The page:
Two interplanetary probes, Voyagers 1 and 2, were launched by NASA in 1977. Each headed in a different direction, but their mission included exploring the planets. They also contained a gold phonograph record with sounds and images, hoping to contact intelligent extraterrestrial life.
Music from Bach, Mozart, Azerbaijani folk tradition, Chuck Berry, Kerkar and Speigal was included on the disc. At the time, late night TV host Johnny Carson joked that NASA received a message back from one of the probes. It said, “Send more Chuck Berry.”
These early day missions might seem quaint by today’s standards with NASA’s New Horizons probe working through the Kuiper Belt over 40 years later. Astronomers think the Kuiper Belt holds objects of cosmic material that remain from the formation of our solar system. Way back then, the pieces might have come together to form a planet; but gravitational pull from nearby Neptune kept that from happening.
Nearly four billion miles away, the belt hosts the cosmic chunk Pluto, but is also chock full of smaller objects that could tell us more about planetary formation and provide forensic evidence of collisions within the solar system and possibly of explosions of long-dead stars. Optimism abounds when exploring new places.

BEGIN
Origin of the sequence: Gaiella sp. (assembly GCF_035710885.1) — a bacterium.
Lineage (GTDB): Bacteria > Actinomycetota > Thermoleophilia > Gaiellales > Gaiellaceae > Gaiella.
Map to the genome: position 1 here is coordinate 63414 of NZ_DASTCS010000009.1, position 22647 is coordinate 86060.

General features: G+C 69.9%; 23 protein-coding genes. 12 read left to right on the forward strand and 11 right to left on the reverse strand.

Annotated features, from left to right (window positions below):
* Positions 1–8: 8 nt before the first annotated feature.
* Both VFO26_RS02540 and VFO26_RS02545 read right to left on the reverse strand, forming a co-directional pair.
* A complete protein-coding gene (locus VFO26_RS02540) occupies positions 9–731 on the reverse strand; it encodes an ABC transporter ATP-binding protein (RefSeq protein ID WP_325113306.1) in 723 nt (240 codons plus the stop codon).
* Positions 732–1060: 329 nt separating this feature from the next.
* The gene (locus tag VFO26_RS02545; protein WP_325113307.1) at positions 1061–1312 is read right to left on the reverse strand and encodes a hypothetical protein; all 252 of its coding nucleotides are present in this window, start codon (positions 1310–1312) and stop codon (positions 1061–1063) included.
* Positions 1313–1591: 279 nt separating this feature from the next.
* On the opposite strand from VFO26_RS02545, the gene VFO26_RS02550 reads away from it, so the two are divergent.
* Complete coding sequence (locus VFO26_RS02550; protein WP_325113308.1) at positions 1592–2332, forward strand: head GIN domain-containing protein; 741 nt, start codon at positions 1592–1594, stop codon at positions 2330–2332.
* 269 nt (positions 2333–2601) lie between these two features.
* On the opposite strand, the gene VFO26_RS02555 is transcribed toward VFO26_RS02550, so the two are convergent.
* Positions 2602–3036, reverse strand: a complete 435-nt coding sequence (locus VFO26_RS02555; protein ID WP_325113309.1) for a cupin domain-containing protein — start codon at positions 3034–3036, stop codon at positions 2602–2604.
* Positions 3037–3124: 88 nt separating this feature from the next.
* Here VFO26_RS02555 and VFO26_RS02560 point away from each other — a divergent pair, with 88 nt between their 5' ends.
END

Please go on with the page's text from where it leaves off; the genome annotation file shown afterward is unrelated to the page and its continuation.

New Horizons returned images and information from Ultima Thule, one of the bodies in the belt, right on schedule January first. Scientists believe heavy elements from iron and nickel to silver and platinum, within these pieces of debris were forged within stars, as well as from stellar explosions called supernovae.
New Horizons is moving through the Kuiper Belt now to extract more information before it travels into interstellar space. It will then join both Voyager probes as they search out new discoveries in the greater unknown.
Voyager 2 just entered interstellar space last December. Its gold disc seems peculiar today, but when it was launched Carl Sagan noted that the circular time capsule “...says something very hopeful about life on this planet.”